Samria Rice, the mother of Tamir Rice – the 12-year-old boy who was shot dead by a Cleveland police officer last winter while holding a pellet gun – has called for an independent prosecutor to take over the investigation of her son’s death. ABC News is reporting.
Tamir Rice was shot and killed by rookie Cleveland patrol officer Timothy Loehmann on November 22, 2014, after Loehmann and his partner, Frank Gramback, responded to a 911 call about a “male pointing a gun at people” in a Cleveland park. Within seconds of Loehmann’s cruiser skidding to a stop at the park, Rice was shot dead.
Last week, Cuyahoga Prosecutor Tim McGinty released the findings of two reports by independent use-of-force experts, including a retired FBI agent and a Denver prosecutor. Both of those reports indicated that Tamir’s shooting was “justified” and “reasonable” under the circumstances, according to CBS News.
Speaking Friday at a news conference outside the Cuyahoga County Justice Center, Samaria Rice called for McGinty to step down from the investigation and appoint a special prosecutor.
“Since the senseless shooting of my son Tamir I have had many sleepless nights and days – almost a year, no justice, no peace. I am very disappointed in the way Timothy McGinty is handling this investigation. I would like for him to step down and allow an independent prosecutor to take over.”
— CNN (@CNN) October 16, 2015
Specifically, Ms. Rice, her family, and her legal team believe that the outside reports were biased and partial to the police and releasing them to the public taints the jury pool, once McGinty sends the case to a grand jury. Tamir’s cousin, Latonya Goldsby, accuses McGinty of obstructing justice, and Samria’s attorney, Jonathan Abady, has called the reports “worthless, unfounded conclusions based on nothing but speculation, ignoring the facts.”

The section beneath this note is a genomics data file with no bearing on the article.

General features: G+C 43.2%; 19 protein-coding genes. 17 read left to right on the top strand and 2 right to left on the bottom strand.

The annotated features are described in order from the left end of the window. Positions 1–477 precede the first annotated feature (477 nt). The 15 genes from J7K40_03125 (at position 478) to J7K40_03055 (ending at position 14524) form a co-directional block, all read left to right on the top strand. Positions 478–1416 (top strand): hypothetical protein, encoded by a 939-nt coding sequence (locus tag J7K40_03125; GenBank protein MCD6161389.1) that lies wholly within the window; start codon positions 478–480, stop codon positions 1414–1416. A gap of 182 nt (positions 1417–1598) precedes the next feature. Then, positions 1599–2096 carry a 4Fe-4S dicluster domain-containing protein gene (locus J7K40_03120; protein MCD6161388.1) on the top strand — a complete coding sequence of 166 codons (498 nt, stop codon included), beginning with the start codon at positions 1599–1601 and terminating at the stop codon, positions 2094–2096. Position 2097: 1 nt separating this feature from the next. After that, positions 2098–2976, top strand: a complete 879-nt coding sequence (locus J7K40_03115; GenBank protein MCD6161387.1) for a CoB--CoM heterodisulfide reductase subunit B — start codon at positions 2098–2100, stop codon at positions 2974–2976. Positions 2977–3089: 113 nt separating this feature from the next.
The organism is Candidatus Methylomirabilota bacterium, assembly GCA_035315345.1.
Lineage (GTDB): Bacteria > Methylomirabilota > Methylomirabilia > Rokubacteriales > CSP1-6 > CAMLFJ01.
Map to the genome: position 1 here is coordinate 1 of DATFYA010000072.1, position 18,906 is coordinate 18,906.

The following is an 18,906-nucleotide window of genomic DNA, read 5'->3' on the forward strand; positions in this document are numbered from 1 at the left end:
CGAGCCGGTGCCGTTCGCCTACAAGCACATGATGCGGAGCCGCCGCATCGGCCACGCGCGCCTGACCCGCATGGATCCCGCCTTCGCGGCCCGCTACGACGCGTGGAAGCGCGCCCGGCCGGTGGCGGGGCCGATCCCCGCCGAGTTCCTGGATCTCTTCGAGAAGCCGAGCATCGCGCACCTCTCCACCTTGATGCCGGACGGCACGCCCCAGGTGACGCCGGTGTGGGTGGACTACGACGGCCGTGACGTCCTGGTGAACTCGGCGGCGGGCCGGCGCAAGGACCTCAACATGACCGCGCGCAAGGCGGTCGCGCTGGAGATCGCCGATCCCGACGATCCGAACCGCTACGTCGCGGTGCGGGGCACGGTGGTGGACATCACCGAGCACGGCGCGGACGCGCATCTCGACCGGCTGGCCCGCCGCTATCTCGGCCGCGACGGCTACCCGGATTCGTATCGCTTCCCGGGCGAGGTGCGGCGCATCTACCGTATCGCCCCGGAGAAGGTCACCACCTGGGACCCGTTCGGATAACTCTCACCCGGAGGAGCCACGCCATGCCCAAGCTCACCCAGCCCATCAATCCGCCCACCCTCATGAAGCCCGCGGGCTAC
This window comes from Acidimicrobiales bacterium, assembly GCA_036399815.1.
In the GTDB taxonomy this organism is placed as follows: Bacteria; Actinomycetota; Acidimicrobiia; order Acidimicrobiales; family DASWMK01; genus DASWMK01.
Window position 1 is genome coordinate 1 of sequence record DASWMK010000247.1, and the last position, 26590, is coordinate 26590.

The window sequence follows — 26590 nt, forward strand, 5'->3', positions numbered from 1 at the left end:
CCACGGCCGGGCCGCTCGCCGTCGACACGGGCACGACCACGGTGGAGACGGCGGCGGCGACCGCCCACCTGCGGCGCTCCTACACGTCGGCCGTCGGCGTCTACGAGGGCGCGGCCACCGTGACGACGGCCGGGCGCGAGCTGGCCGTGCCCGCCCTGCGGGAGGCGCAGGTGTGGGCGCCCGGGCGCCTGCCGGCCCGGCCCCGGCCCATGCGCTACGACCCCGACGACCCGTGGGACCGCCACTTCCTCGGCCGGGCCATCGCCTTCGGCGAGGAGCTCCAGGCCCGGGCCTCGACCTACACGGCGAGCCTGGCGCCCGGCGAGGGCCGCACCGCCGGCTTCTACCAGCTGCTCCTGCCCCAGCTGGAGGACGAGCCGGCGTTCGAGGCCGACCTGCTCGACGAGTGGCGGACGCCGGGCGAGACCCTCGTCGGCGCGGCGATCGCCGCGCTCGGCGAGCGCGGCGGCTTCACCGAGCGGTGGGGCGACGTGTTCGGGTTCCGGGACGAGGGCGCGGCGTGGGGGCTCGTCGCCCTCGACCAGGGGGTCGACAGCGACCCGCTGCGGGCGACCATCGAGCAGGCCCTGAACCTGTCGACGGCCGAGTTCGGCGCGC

“To us, it is otherworldly.”
McGinty, meanwhile, has indicated – repeatedly – that he has no intention of stepping down and will hand the case to a grand jury.
In a statement, the Cuyahoga Prosecutor’s Office indicated that it believes justice will be served, both through the release of the outside findings and, ultimately, the grand jury.
“By ending the culture of secrecy that formerly surrounded these cases and taking all deaths at the hands of police to the Grand Jury for review, we expect to improve community confidence and to significantly reduce the number of unnecessary deaths. There will be fewer mistakes and fewer deaths. Some parties may be displeased with evidence or reports as they are disclosed, but by making them public before conclusion, there is an opportunity to correct errors… The ultimate decision on reasonableness will be made by the citizens of this county through the Grand Jury.”
Whether or not justice will prevail once the case goes to the grand jury – at least as far as Tamir Rice supporters are concerned – is a matter of dispute. In an Opinion piece for the Cleveland Plain Dealer, Jawanza Karriem Colvin writes that the findings of the outside experts specifically, and McGinty’s handling of the Tamir Rice case generally, are not surprising to African Americans who are used to a lack of police accountability.
“McGinty, in this case and in others, has shown a pattern that suggests a reluctance to seek murder charges and convictions of police officers in the face of substantial evidence and even when the death came under the most egregious circumstances.”
As of this post, McGinty has not presented a timetable for when the Tamir Rice case will be handed over to a grand jury.
[Image courtesy of Getty Images/Angelo Merendino]